I get that Worf would be hurt if someone else dated his dead wife or something, but it’s this neverending cycle of slutshaming and patriarchal ownership. Apparently he can have opinions not only on who Jadzia dated before they met, but also on who Ezri dates - a person he until mid season 7 hadn’t been romantically involved with!

Wow, that’s about the most uncharitable reading of the Worf/Ezri relationship possible. Without writing long paragraphs about both characters’ very complicated emotional history, let’s just say that I saw the situation as a couple of people with quite a lot of baggage (in Ezri’s case, centuries’ worth, which she got absolutely none of the long and rigorous mandatory training in order to have a chance of dealing with) who are trying to work out an amicable relationship that accommodates their incredibly complex backstory in the middle of a war.

Yeah… I get that its complicated.

I’m still very firm in my opinion that exes, in whatever fashion they are exes, shouldn’t be allowed to dictate the lifes of their former partners.

It is a recurring, cultural narrative that former partners, brothers or fathers have some right to be part of the process when women chose their partner(s). This narrative is repeated in television and films. One can try to read Worf and Ezri’s relationship as separate from these tropes - and then its more understandable. But I don’t believe that one can take something out of a cultural context and presume to analyze it at the same time. Analysis of mediated tropes are necessary to understand, among other things, how our cultural narratives affect our understanding of gender roles.

So that is why I get angry when Worf acts possessive and Ezri acts accommodating to that possessiveness. Not because I don’t have any understanding of their complex relationship. Not because I don’t understand that the writers intended to convey how Worf was trying to morn Jadzia and accept Ezri at the same time. But because I don’t like what the use of this trope conveys to the audience, especially in regards to the integrity of women. Like many tropes it is primarily a problem if it is overused, which is the case here. I don’t have a problem with Worf and Ezri being friends and discussing her love life - what I have a problem with is the recurring assumption that she needs his approval or that it is his right to be involved in those discussions. Something that is common. Just try to think of how many tv-shows you’ve seen where a man asks another man if its okay to date his sister, or his ex. Like its his decision - not hers.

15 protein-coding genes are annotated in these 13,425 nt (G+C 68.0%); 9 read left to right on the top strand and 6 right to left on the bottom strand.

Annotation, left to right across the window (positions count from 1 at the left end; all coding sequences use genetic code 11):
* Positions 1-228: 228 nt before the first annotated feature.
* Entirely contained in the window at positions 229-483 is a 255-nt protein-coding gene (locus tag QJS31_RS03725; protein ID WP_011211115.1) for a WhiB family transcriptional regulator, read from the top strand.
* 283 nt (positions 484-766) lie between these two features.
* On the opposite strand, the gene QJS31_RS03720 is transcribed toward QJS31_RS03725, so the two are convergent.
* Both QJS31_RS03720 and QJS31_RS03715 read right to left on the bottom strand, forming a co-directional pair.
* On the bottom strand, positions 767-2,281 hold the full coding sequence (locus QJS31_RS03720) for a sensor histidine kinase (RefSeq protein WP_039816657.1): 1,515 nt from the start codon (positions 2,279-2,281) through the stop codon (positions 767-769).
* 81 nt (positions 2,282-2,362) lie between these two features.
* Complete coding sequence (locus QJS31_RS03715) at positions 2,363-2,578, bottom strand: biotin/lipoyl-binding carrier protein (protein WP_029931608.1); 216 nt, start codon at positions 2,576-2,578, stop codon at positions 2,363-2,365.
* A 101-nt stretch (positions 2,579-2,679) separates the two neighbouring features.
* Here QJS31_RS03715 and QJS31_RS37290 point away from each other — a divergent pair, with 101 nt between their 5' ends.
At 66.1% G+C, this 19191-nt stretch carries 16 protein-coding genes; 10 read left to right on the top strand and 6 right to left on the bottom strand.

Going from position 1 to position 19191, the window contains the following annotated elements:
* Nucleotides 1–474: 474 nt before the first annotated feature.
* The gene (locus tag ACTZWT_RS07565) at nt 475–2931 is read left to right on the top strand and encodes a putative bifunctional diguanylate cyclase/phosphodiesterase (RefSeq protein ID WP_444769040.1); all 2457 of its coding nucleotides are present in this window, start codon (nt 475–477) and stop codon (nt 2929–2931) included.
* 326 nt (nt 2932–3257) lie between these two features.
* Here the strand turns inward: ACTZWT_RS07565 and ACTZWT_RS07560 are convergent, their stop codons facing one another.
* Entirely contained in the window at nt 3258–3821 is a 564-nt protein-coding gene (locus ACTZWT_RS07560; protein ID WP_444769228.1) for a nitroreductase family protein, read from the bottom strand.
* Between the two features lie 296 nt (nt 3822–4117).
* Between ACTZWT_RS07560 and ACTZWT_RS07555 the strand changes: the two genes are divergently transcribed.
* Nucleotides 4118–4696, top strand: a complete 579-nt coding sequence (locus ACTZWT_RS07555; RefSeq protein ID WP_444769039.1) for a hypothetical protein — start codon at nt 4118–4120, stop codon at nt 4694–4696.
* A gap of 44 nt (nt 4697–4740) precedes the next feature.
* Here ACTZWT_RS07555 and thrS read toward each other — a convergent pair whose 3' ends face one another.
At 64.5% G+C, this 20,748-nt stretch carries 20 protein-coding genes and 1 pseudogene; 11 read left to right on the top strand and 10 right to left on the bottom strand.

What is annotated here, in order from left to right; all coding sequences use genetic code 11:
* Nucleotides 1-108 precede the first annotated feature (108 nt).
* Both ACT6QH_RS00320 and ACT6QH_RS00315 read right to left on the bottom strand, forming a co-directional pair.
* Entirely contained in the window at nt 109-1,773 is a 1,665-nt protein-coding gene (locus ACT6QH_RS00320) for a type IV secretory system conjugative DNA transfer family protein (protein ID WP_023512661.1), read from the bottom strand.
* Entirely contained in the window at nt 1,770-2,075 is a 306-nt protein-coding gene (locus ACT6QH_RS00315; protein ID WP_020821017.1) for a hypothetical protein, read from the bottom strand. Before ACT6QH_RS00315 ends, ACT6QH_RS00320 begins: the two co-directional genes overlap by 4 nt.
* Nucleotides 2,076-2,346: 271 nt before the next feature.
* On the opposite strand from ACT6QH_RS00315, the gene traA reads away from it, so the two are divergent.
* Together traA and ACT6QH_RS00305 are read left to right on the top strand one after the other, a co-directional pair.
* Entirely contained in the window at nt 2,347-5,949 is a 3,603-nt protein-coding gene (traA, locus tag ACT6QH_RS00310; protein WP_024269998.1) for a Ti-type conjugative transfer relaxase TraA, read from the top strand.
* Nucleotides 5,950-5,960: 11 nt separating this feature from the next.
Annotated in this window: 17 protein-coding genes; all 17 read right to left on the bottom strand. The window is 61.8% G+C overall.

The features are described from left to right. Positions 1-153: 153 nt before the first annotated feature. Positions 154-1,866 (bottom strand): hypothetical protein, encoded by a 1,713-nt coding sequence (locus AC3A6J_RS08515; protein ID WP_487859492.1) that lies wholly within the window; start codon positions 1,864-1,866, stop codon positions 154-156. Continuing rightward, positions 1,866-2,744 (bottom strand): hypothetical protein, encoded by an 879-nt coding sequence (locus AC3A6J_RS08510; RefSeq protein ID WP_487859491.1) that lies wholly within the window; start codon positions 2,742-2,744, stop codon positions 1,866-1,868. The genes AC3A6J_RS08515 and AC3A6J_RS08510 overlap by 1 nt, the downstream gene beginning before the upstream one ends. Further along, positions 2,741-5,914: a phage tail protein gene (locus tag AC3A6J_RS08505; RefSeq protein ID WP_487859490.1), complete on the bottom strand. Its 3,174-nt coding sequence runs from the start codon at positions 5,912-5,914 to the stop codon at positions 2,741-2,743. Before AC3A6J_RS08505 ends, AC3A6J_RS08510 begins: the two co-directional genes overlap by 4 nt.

What I should have done was to be more specific as to what I was critiquing. At the time, I had to rush so the original entry was rather short.

(via science-officer-spock)

(Source: carmelilla9)

#tos  #number one  

carmelilla9:

Poor little thing

the gorn is so naively looking at kirk

#tos  #arena  #gorn  

do-you-have-a-flag:

100% canon nerdiness of Captain James T. Kirk

  • was once described as "a stack of books with legs"
  • quotes peter pan
  • quotes John Masefield
  • quotes Charles Dickens
  • quotes Shakespeare
  • quotes paradise lost
  • Bones gave him 18th century glasses as a present and Spock gave him an antique edition of A Tale of Two Cities

in summation: kirk is a great big nerd and i love it

(via emotionalrangeofadrn)

wearyvoices:

Zoe Saldana by Chris Nicholls for Fashion Magazine | 2014  

(via emotionalrangeofadrn)

(Source: carmelilla9)

#tos  

(Source: cosmic-llin, via sophiagratia)

(Source: cosmic-llin, via sophiagratia)